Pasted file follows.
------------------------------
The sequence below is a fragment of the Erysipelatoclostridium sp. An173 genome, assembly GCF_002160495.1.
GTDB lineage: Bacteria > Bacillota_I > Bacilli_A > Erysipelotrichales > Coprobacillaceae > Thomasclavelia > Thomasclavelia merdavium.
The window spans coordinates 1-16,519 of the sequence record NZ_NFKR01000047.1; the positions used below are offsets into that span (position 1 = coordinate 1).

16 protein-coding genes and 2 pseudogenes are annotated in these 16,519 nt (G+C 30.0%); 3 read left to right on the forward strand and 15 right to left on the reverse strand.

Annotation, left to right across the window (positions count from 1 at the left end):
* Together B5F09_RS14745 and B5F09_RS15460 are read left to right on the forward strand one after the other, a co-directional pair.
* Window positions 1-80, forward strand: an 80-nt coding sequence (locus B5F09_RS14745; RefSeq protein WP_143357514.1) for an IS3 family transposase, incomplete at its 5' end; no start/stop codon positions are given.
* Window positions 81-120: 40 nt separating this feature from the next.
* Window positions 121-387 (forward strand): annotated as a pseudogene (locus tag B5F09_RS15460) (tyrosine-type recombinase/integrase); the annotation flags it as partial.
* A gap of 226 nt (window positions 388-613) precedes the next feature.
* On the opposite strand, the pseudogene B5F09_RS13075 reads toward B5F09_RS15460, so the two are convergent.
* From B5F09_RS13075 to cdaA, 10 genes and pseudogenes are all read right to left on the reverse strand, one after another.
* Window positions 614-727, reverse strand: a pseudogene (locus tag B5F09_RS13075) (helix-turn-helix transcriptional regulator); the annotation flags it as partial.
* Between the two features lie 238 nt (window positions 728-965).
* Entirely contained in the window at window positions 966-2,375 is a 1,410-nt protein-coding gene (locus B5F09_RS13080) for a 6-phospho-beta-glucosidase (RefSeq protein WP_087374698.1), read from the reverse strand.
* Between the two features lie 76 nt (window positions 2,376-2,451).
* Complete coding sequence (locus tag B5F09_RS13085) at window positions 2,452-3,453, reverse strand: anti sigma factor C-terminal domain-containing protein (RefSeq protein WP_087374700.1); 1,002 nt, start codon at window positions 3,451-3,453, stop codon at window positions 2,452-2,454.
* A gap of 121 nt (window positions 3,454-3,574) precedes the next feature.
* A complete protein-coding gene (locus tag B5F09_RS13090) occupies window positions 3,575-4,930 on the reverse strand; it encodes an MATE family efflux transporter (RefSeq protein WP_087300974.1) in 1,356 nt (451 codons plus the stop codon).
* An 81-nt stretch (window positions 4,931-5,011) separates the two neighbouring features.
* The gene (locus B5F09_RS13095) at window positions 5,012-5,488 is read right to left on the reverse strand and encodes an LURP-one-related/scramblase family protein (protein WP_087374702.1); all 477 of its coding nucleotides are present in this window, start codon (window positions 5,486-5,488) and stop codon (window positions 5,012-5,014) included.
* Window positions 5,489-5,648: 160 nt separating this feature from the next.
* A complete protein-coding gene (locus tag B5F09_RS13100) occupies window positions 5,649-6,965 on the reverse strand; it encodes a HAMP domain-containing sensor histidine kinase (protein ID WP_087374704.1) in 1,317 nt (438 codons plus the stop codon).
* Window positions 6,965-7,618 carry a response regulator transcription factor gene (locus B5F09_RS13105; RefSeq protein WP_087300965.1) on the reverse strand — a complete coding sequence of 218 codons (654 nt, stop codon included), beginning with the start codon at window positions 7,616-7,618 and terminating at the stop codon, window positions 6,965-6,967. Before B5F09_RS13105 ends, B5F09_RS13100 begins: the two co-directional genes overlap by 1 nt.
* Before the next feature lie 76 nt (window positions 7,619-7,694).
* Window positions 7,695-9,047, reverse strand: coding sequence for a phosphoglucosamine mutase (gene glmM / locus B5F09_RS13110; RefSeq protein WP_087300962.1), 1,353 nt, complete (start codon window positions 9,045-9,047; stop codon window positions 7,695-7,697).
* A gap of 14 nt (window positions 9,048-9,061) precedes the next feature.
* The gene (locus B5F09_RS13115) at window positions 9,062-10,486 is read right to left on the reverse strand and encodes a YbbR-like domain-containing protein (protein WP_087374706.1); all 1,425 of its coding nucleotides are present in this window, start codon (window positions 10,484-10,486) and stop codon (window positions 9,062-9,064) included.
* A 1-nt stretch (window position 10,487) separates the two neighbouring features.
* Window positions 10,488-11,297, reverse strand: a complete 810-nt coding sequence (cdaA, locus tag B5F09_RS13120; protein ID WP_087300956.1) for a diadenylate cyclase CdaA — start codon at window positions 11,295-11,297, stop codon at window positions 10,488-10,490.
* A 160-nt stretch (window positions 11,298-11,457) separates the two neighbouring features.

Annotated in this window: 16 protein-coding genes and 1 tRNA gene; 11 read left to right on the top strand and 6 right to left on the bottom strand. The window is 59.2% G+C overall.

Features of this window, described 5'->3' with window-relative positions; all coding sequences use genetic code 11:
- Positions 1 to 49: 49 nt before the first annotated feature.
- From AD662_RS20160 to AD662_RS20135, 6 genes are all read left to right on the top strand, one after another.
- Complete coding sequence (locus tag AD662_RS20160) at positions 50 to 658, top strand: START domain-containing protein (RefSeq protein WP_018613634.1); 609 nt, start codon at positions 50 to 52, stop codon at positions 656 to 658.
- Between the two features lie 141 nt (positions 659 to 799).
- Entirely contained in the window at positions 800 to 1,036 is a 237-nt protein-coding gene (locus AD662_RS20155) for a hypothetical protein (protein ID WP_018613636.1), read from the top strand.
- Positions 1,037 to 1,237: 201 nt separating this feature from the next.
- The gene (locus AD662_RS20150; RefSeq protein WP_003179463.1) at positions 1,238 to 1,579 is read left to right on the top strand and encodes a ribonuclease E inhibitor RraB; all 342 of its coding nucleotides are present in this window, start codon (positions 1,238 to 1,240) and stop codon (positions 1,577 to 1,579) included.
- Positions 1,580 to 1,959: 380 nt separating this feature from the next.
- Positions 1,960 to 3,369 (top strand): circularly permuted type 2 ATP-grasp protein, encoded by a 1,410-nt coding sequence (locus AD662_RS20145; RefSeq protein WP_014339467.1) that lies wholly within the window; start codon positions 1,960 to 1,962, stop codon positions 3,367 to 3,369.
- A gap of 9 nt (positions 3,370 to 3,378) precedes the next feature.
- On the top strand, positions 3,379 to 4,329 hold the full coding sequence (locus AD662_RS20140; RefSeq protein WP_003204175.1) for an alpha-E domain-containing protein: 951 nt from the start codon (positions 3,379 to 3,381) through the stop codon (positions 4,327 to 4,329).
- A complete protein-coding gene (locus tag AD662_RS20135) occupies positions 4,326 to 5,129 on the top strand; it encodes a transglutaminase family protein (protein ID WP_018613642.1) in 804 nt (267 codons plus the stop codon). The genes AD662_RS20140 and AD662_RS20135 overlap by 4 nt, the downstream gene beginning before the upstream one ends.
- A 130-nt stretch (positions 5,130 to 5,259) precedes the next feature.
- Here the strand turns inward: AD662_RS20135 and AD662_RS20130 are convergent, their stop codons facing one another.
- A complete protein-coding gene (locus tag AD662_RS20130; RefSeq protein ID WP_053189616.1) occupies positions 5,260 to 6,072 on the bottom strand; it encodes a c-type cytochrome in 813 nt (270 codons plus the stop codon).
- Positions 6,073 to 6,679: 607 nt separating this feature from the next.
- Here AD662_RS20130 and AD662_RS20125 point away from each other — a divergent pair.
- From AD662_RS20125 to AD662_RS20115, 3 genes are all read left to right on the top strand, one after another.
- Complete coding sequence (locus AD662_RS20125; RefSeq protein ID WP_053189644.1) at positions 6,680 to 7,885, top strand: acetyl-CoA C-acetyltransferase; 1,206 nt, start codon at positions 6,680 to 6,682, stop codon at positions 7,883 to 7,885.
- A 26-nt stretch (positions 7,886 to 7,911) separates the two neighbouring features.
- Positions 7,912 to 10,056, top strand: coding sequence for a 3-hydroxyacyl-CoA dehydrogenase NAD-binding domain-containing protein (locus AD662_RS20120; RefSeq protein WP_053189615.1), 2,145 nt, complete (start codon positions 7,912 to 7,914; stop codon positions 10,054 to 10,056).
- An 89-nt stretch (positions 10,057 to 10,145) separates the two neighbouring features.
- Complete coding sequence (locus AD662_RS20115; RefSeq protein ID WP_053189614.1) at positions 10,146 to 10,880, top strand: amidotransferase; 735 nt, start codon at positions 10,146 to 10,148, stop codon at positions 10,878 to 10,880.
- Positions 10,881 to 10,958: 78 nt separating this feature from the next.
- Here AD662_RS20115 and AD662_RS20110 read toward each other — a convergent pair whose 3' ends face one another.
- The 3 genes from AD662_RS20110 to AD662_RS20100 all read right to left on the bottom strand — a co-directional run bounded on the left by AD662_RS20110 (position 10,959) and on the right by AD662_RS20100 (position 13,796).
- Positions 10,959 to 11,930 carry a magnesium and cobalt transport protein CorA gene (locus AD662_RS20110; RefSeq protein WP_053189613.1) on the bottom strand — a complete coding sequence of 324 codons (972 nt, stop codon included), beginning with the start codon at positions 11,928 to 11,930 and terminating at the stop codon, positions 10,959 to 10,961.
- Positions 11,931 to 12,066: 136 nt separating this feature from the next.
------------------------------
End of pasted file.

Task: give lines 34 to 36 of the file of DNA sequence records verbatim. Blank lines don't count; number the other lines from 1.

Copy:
- Positions 1 to 49: 49 nt before the first annotated feature.
- From AD662_RS20160 to AD662_RS20135, 6 genes are all read left to right on the top strand, one after another.
- Complete coding sequence (locus tag AD662_RS20160) at positions 50 to 658, top strand: START domain-containing protein (RefSeq protein WP_018613634.1); 609 nt, start codon at positions 50 to 52, stop codon at positions 656 to 658.